Steady outlook for dairy markets

Pictured: Nick Whelan, new Group Chief Executive at Dale Farm.
Pictured: Nick Whelan, new Group Chief Executive at Dale Farm.

World dairy markets look set to remain reasonably stable through to the autumn of this year, according to Dale Farm CEO Nick Whelan.

“We have seen a contraction of supply across all of the world’s main dairying regions over the past number of months. Adding to this market strengthening effect has been a slight pick-up in demand from customers in China and North Africa,” he added.

Whelan admitted that Dale Farm has benefited from a weaker Sterling to the tune of 15% over the past 12 months.

“One negative is the fact that oil prices have remained reasonably weak,” he said.

While hesitant to predict how all of these factors will be reflected in future producer prices, the Dale Farm CEO confirmed that the co-op had committed to pay 25.8p/L for April milk.

“Forecasting milk prices is a bit like predicting the weather in this part of the world: it is fraught with difficulty. Just four weeks ago, I was of the view that we might have to pull our prices as we headed into the 2017 spring flush. But, thankfully, this has not turned out to be the case.”

Looking towards the end of the year, Whelan indicated that New Zealand is gearing up for a significant increase in milk output, to coincide with its spring flush.

“We will wait and see how that transpires,” he added.

However, he did confirm that Dale Farm will continue with its Winter Bonus scheme in 2017. This will see the co-op pay an additional 2p/L above base for milk supplied in October, November and December.

“We will also push ahead with our winter production premium in 2017. As was the case last year, farmers will receive an extra 4p/L on all extra milk produced during the period of the winter premium.

“This year the increase will be measured against recorded production levels in October, November and December 2015.”

Whelan also confirmed that Dale Farm wants more milk.

“We want all new entrants coming into the dairy industry to commit to a long term future with Dale Farm. Our main milk growth will be through our existing members and we will take on some dairy farmers supplying other processors if it is right for our business.”

Whelan justified the desire for more milk, given the growth in demand from Dale Farm’s customer base.

“A number of our retail customers are showing a 20% annual growth in their cheese businesses,” he said.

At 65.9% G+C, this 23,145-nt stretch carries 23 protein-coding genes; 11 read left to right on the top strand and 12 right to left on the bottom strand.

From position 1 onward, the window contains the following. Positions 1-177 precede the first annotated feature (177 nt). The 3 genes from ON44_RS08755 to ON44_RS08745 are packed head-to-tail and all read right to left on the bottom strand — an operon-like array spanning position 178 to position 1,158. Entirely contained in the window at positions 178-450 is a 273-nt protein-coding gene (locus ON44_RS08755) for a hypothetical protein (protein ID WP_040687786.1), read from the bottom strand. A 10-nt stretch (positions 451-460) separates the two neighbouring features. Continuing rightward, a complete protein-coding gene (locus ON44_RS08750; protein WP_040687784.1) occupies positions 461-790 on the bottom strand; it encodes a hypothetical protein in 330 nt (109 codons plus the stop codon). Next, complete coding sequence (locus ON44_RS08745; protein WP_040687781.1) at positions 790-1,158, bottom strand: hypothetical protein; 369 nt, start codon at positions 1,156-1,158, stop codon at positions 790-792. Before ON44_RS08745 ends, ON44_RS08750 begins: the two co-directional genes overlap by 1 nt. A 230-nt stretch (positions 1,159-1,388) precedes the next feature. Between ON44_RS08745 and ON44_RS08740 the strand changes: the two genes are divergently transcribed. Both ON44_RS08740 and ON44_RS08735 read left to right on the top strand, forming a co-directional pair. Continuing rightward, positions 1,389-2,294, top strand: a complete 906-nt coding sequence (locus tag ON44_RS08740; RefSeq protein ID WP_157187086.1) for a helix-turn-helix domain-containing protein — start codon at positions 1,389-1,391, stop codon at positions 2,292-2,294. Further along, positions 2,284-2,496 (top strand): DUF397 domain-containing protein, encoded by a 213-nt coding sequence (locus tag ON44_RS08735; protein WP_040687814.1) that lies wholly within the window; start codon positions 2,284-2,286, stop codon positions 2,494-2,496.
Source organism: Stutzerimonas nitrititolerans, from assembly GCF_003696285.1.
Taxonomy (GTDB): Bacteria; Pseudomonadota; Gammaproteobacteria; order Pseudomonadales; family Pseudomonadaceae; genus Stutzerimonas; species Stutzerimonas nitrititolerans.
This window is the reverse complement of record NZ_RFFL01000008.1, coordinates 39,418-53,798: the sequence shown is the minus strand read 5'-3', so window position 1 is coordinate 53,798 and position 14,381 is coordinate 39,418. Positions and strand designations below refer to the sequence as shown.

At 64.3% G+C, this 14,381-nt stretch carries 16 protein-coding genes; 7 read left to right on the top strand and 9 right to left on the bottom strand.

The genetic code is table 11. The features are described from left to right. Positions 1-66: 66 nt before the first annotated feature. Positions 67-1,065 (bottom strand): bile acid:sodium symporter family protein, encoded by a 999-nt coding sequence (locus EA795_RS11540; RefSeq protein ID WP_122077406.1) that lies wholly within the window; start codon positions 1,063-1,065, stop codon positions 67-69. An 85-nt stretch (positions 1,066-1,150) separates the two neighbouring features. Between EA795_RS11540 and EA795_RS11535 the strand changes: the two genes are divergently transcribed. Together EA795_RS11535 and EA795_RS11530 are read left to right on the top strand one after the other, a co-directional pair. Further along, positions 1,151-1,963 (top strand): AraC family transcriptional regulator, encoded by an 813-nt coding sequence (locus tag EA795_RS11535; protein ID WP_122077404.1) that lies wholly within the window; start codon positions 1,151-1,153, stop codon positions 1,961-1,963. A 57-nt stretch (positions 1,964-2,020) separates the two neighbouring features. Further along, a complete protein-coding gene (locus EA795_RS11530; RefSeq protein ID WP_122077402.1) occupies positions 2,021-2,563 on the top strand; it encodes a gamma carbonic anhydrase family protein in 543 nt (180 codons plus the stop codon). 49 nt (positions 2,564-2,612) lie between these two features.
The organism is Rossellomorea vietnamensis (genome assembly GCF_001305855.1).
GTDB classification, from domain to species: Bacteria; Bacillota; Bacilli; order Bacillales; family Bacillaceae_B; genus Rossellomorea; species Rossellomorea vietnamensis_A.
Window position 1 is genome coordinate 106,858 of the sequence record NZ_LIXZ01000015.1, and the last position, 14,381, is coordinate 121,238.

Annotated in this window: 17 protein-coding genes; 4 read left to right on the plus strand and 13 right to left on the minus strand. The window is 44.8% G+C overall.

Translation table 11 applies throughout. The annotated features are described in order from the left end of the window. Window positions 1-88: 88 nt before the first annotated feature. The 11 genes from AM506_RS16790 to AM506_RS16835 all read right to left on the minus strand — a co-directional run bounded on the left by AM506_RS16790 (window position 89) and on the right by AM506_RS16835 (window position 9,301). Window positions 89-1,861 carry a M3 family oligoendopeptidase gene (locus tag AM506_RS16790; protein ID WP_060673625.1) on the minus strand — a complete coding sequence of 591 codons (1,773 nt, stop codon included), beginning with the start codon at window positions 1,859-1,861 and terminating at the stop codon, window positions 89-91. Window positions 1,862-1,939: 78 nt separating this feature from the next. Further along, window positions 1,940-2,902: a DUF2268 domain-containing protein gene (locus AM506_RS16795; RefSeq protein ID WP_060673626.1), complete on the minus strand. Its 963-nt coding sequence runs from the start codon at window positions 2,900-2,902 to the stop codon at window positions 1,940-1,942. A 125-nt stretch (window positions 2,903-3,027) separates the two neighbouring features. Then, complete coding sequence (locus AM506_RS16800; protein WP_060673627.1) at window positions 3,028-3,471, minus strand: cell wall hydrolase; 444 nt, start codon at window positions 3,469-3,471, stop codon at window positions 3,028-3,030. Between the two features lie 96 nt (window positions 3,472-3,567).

“Sports nutrition is another growth area for Dale Farm. These are value added opportunities for the business, which we must avail of. The last number of years has seen Dale Farm invest £60m in new processing facilities. We have the scope to manufacture extremely high quality dairy products.

“And we need to make optimal use of the processing capacity that is available to us, particularly at the shoulders and in the trough of the milk production year.”

Whelan indicated that outsiders looking in may be of the opinion that Dale Farm is well set up to cope with Brexit.

“Yes, all our processing facilities are in the UK, as are all our milk suppliers and we are 100% Red Tractor. In addition, 85% of our total output is sold to customers in the United Kingdom.

“The UK is far from being self-sufficient, where the likes of cheese, butter and yoghurt are concerned.

“And, of course, we have benefited from the weakening of Sterling that followed the EU referendum result.

“This is all positive. But the scenario could change completely if the UK signs up to cheap food import deals with other countries around the world.”

But Whelan is particularly concerned about any reduction in direct farm support levels in Northern Ireland, which could happen once London takes over the running of farm policy post-Brexit.

“The complete removal of the Single Farm Payment could take the equivalent of 5p/L off the milk price available to local milk producers. This could result in the wipe out of farming and food processing as we know it in Northern Ireland.

“Even if the direct payment reduction came in at the equivalent of 2p/L, many local dairy farmers could not survive. This is a message that we are communicating in the strongest possible terms to London through the auspices of Dairy UK and other industry bodies.”